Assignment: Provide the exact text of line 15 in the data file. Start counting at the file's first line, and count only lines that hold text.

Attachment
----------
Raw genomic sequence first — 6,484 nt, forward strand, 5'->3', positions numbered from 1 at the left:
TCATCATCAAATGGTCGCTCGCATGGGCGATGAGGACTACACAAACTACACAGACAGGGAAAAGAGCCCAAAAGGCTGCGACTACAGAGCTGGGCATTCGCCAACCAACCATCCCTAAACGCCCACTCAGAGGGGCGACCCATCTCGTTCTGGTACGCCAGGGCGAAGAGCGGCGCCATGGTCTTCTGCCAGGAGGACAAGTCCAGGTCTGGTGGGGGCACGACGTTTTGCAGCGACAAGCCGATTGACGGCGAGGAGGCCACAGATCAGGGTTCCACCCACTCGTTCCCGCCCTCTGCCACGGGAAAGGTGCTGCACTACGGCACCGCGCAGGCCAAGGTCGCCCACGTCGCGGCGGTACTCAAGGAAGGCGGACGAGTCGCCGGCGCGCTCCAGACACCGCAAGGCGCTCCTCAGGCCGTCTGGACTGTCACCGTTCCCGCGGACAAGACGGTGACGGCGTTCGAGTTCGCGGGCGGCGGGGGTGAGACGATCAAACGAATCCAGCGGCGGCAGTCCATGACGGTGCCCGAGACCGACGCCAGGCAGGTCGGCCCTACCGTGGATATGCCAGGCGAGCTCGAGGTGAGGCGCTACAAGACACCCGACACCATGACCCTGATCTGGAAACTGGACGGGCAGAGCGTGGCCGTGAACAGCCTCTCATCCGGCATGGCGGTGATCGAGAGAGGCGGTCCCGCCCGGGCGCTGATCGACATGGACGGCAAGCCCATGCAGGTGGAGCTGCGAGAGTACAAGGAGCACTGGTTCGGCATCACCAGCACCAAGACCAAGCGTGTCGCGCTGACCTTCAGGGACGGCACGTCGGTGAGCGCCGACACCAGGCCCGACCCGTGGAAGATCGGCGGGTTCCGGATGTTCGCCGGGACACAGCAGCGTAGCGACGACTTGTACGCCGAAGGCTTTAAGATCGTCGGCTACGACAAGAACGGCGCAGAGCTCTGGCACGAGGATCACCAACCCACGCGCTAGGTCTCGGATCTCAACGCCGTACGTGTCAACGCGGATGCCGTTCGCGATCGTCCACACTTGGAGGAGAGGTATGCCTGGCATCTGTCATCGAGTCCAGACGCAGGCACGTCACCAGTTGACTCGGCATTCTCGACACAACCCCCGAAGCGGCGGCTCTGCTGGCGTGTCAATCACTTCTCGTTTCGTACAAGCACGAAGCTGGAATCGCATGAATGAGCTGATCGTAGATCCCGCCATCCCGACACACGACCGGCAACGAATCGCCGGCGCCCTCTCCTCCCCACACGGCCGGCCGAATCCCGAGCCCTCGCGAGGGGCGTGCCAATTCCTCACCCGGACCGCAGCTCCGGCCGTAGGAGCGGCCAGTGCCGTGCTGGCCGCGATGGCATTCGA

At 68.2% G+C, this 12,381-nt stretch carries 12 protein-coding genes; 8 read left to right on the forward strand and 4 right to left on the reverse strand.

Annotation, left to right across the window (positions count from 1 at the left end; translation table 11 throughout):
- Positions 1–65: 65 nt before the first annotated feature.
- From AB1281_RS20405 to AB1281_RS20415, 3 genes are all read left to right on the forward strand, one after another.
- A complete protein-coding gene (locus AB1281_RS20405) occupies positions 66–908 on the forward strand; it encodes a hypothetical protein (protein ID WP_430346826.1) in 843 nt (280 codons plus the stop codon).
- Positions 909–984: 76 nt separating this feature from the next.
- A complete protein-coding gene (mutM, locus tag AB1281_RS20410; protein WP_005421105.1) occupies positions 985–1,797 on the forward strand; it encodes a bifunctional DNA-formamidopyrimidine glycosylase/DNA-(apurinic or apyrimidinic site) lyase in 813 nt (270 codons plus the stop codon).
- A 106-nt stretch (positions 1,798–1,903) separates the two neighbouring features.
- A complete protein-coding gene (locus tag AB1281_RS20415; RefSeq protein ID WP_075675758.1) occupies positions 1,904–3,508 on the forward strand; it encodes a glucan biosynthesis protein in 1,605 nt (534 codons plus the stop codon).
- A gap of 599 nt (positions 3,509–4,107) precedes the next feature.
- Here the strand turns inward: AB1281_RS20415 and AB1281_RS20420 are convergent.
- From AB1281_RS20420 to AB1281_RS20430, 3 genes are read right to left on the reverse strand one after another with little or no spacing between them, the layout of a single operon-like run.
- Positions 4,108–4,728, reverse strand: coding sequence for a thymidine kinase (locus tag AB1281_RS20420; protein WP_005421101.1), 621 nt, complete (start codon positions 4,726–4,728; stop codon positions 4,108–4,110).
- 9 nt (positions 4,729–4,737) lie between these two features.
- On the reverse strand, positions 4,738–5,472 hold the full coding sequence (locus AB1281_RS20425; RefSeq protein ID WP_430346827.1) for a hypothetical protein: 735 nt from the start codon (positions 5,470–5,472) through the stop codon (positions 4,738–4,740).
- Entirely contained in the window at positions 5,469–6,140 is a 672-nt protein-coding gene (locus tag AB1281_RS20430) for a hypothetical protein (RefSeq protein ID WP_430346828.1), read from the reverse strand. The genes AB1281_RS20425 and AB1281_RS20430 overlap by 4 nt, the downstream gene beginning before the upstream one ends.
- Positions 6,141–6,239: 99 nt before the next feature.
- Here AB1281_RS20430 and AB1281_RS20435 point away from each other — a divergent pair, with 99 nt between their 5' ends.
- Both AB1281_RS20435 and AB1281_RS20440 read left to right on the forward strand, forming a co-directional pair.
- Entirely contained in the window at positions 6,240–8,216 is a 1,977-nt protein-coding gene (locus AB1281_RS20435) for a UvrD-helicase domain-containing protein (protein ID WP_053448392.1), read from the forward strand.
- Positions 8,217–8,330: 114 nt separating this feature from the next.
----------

- Positions 4,108–4,728, reverse strand: coding sequence for a thymidine kinase (locus tag AB1281_RS20420; protein WP_005421101.1), 621 nt, complete (start codon positions 4,726–4,728; stop codon positions 4,108–4,110).